Archives for posts with tag: quantum physics

Not worth much in the way of information, but:

  1. Kristan Jensen, Andreas Karch. Holographic Dual of an Einstein-Podolsky-Rosen Pair has a WormholePhysical Review Letters, 2013; 111 (21) DOI:10.1103/PhysRevLett.111.211602

calculate that a pair of quantum entangled black holes would be a worm hole and equivalent to any pair of quantum entangled subatomic particles. (Apparently they use multidimensional string theory maths to show.)

Here’s the key point: if two people were inside the two black holes, they be in the “same” place, no matter how far apart, but, of course, what goes in, never comes out. Accordingly, no travel or communication through the wormhole.


Might time and locality not be fundamental to reality? 

Natalie Wolchover writes here: describing some interesting mathematics with some interesting possible implications. Really cool. I found it fascinating, and it seems on the right track to my meager understanding.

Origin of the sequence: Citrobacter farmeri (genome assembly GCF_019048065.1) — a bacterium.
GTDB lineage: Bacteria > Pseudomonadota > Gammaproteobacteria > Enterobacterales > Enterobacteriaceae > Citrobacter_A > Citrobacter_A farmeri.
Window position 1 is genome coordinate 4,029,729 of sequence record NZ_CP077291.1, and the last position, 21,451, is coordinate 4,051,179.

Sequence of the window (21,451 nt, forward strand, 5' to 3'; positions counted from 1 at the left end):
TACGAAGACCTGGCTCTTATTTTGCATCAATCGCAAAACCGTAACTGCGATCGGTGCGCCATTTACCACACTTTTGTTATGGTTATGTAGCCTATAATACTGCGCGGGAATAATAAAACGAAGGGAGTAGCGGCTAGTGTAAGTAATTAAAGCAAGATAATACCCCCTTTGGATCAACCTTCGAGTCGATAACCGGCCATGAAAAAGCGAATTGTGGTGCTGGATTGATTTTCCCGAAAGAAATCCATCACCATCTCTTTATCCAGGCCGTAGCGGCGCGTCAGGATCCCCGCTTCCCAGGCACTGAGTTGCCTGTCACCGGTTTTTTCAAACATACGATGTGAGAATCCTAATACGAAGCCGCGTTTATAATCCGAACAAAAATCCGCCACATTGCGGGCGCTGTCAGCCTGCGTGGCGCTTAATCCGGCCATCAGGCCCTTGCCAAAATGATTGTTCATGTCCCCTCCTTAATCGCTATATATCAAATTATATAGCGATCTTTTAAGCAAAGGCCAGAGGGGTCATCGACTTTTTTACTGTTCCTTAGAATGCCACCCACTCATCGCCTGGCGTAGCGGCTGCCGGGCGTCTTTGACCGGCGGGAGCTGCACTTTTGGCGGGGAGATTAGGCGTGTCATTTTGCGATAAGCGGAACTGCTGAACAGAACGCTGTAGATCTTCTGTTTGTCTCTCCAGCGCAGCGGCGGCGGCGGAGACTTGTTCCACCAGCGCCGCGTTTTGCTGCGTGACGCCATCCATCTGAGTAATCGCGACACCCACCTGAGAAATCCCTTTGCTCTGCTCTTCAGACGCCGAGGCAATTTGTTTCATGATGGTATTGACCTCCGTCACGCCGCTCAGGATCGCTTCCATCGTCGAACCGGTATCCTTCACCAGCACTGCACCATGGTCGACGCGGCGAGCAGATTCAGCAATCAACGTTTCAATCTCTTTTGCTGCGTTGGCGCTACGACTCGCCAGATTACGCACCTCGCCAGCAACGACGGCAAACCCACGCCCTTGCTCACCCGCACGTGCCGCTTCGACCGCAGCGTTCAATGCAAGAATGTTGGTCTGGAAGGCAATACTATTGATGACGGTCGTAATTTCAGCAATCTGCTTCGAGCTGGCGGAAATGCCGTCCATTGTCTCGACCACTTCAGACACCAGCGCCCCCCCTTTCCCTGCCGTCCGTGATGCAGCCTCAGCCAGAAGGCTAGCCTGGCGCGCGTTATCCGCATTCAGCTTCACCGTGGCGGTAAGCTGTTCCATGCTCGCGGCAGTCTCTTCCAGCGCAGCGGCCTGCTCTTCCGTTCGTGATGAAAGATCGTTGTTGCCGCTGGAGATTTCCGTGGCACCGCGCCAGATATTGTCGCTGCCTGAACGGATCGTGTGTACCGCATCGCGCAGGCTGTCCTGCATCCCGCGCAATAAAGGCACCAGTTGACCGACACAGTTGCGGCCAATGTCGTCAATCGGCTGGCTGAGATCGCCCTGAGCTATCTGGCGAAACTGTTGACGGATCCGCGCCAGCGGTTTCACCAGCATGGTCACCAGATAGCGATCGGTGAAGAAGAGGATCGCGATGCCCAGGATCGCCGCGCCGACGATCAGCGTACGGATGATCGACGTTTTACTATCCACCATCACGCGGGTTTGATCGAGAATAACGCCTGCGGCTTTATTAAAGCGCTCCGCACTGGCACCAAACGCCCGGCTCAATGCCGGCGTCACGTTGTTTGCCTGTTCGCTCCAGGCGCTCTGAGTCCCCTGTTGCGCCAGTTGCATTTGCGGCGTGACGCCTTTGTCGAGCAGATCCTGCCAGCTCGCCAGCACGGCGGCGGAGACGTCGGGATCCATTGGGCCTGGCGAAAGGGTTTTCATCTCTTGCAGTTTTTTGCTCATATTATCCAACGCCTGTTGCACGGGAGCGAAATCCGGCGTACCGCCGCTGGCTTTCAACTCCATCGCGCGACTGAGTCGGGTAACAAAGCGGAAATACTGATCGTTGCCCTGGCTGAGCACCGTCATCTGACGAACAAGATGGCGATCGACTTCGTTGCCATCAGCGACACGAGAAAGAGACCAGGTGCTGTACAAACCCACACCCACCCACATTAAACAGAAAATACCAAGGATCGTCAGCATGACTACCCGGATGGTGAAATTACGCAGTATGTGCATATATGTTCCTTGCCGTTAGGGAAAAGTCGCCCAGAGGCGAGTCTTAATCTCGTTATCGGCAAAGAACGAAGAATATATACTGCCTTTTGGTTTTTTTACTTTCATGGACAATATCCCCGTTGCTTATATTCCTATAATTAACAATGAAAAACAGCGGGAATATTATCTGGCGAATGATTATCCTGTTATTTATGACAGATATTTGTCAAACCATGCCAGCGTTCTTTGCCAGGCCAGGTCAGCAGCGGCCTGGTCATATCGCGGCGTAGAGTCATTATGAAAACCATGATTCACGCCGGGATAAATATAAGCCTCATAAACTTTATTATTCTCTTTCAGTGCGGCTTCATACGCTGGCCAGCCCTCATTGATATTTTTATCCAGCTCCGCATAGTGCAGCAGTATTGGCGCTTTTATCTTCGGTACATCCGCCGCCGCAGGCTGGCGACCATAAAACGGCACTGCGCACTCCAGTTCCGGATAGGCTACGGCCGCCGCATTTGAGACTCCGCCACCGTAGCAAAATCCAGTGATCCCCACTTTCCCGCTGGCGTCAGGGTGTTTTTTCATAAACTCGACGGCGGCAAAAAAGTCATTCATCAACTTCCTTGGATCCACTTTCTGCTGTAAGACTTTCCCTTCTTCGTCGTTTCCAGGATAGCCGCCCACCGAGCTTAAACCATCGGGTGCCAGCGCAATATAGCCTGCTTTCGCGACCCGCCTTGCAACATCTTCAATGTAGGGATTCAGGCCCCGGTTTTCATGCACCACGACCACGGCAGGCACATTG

Luboš Motl, a crazy-smart physicist, who blogs from Pilsen, Czech Republic, writes here: He mainly says it looks cool. Given that he understands this stuff, it makes me think my excitement might be warranted. 

My take on the notions is that time might prove to be an emergent phenomenon, rather than fundamental. Take a thunderstorm for example. It is emergent from forces acting. There are thermodynamic drivers and mass transfer processes and state transformations involved, lightening, etc., but the thunderstorm isn’t fundamentally a thing. It is made of lots of interacting things. It is mind-boggling to think of time as emerging from “things”, perhaps simply from geometry. Hmm… More pondering required. Definitely more reading as more information is published. 

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